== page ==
Posted September 8, 2014
Did you know that pediatric dental in a medical plan is not the same as pediatric dental in a stand-alone dental plan?
In March 2011, the American Dental Association determined that 10 million children ages 2 through 18 did not have dental coverage. Health professionals projected that parents and caregivers of many of these children would purchase plans with pediatric dental coverage through federal or state exchanges. But this choice may not provide the coverage children need, and parents expect.
Here are tips to help you understand the differences in coverage:
1. Dental within medical plans
When considering a medical plan with dental coverage embedded, know how the plan is designed, along with the carrier’s expertise with dental coverage and claims processing.
Design – The medical plan may cover preventive care for cleanings and checkups but feature a high deductible that must be met in full before medical or other dental services will be covered. This means that families with dental needs, such as fillings, crowns or root canals, may face large, unexpected bills. Experience indicates that families in this situation may decide to delay care, resorting to dental urgent care centers or hospital emergency departments if the pain becomes severe.
Orthodontia coverage – Dental coverage within a medical plan may cover only medically necessary orthodontia, such as cleft-palate conditions. This means children enrolled in an orthodontia plan to repair crooked teeth and bite problems no longer will have coverage.
Claims processing – People who have dental benefits tend to use them. Medical plans with dental coverage may struggle to process claims accurately and quickly, because their administrative systems are not set up to handle the unique requirements of dental claims.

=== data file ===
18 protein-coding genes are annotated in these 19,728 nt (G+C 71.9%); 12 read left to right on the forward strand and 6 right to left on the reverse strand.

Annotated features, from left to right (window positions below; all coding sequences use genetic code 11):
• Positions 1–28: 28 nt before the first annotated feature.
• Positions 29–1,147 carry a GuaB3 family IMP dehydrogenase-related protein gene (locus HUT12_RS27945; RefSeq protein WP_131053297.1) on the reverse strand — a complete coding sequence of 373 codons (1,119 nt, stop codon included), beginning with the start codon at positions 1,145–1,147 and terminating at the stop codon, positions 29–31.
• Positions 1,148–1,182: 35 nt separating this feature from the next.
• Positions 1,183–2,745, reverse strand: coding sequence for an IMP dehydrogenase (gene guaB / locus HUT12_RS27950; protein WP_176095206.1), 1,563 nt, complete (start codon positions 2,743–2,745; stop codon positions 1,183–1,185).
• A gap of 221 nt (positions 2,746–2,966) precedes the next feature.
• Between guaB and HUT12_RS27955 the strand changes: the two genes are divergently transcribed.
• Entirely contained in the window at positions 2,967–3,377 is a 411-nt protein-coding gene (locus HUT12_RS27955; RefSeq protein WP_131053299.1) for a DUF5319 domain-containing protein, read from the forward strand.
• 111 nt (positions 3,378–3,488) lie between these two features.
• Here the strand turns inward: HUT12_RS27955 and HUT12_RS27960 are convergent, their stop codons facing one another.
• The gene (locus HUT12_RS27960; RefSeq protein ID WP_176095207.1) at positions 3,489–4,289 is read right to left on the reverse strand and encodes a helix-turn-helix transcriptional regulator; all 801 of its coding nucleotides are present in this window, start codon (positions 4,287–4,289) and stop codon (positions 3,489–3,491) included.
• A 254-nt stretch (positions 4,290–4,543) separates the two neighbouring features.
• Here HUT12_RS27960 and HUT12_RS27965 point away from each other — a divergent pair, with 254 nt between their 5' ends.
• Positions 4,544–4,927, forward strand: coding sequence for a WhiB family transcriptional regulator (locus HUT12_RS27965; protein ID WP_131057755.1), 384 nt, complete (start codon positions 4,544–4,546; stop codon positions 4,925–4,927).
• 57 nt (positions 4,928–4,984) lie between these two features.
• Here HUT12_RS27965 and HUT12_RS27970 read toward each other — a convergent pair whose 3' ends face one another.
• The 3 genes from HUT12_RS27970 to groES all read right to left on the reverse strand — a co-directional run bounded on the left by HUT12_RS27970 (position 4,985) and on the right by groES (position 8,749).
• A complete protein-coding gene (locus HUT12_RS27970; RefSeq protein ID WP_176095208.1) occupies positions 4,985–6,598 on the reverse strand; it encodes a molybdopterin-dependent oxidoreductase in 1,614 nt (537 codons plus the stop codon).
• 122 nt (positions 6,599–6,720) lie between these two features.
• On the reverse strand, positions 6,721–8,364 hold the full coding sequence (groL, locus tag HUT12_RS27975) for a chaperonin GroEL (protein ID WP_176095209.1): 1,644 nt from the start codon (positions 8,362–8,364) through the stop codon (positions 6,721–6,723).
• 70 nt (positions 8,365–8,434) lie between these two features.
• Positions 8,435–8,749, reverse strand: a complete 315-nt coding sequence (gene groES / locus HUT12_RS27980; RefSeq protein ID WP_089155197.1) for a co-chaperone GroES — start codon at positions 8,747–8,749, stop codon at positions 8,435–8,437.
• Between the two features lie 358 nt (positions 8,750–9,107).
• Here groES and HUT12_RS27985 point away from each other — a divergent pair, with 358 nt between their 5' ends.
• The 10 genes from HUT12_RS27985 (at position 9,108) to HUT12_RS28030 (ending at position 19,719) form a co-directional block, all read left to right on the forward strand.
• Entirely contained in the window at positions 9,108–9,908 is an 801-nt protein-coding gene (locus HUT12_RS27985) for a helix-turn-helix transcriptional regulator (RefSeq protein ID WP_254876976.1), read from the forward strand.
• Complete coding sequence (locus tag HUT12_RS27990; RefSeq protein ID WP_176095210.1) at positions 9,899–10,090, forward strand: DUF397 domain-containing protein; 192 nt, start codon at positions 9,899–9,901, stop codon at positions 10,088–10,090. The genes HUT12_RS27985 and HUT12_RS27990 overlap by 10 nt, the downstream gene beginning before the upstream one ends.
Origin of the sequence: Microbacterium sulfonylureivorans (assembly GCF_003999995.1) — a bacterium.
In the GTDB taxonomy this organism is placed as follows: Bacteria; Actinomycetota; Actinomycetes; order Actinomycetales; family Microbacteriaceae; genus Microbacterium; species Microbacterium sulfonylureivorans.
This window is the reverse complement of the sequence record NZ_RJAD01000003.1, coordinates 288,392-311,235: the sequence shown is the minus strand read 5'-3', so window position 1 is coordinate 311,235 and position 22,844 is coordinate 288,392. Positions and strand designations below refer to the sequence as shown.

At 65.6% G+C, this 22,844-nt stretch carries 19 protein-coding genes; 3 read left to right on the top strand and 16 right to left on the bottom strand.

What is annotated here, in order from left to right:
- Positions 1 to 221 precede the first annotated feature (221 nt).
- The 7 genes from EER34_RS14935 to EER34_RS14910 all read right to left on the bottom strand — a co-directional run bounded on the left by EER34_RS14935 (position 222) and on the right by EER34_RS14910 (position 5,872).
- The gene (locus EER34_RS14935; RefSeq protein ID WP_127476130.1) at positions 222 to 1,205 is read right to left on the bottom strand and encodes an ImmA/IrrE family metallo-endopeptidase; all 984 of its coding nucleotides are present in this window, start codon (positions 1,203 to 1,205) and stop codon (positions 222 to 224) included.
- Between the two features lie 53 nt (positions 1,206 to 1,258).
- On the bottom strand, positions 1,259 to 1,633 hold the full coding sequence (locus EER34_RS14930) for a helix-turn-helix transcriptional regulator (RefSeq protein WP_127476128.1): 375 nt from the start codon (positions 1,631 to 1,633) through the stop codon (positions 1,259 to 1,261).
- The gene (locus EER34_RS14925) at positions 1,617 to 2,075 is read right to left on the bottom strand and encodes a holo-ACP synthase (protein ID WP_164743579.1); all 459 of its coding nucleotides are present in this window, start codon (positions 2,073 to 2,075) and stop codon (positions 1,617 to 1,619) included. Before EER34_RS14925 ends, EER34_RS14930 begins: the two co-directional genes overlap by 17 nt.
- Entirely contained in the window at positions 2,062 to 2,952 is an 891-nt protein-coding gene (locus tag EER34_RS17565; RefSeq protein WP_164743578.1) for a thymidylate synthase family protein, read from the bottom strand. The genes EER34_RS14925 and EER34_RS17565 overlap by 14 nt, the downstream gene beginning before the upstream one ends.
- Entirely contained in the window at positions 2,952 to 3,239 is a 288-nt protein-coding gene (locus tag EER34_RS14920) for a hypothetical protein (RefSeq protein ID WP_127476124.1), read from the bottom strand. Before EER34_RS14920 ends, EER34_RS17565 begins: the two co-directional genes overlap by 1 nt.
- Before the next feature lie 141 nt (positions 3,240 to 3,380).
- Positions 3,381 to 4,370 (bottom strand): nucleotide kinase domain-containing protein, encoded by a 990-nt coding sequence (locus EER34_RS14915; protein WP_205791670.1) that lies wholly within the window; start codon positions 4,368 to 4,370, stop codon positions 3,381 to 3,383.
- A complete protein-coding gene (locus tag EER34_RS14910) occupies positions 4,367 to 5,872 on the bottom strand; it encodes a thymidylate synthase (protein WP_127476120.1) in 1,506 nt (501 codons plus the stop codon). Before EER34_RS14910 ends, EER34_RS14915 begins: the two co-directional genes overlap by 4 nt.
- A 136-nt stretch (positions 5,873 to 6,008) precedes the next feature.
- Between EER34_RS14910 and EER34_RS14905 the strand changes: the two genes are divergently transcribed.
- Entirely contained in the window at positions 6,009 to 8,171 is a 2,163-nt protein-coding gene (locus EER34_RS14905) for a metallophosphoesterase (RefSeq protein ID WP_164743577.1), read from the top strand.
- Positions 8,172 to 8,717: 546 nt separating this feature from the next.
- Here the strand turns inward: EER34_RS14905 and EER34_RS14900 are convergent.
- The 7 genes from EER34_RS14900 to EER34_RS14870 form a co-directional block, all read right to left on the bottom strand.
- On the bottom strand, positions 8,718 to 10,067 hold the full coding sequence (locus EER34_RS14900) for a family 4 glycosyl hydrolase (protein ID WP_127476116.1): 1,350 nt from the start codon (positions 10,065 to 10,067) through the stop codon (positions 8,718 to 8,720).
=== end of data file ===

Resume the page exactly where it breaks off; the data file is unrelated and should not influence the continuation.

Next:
2. Stand-alone dental
Stand-alone dental plans, which can be purchased separate from medical plans, offer comprehensive coverage for children and adults. Plans cover everything from preventive services to more complicated dental procedures. Currently, 98 percent of Americans with dental coverage have a dental policy separate from their medical policy.
Stand-alone dental plans typically are offered by carriers that are experts in dental, which means:
- Premium costs are accurate
- Benefits can be customized to meet employer and employee needs
- Customer service and claims processing systems are likely to be designed specifically for dental
- Some carriers also have a nationwide, credentialed provider network
3. Carrier expertise
Developing a pricing structure for dental coverage requires extensive experience to design the plan and set a predictable premium that employers and employees can rely on for budgeting. Some carriers offering dental don’t have the expertise to price coverage accurately. They may initially price plans low and then have to raise rates to cover unanticipated costs.
Adults need dental coverage
It’s important to focus on children’s oral health since baby teeth lay a foundation for dental and medical health throughout life. But adults also should realize the value of taking good care of their teeth and gums to avoid developing serious medical conditions. Adults purchasing a medical plan with pediatric dental coverage will need to purchase coverage separately for themselves and their dependents age 19 and older.
Want to learn more? Review this article about pediatric essential dental benefits.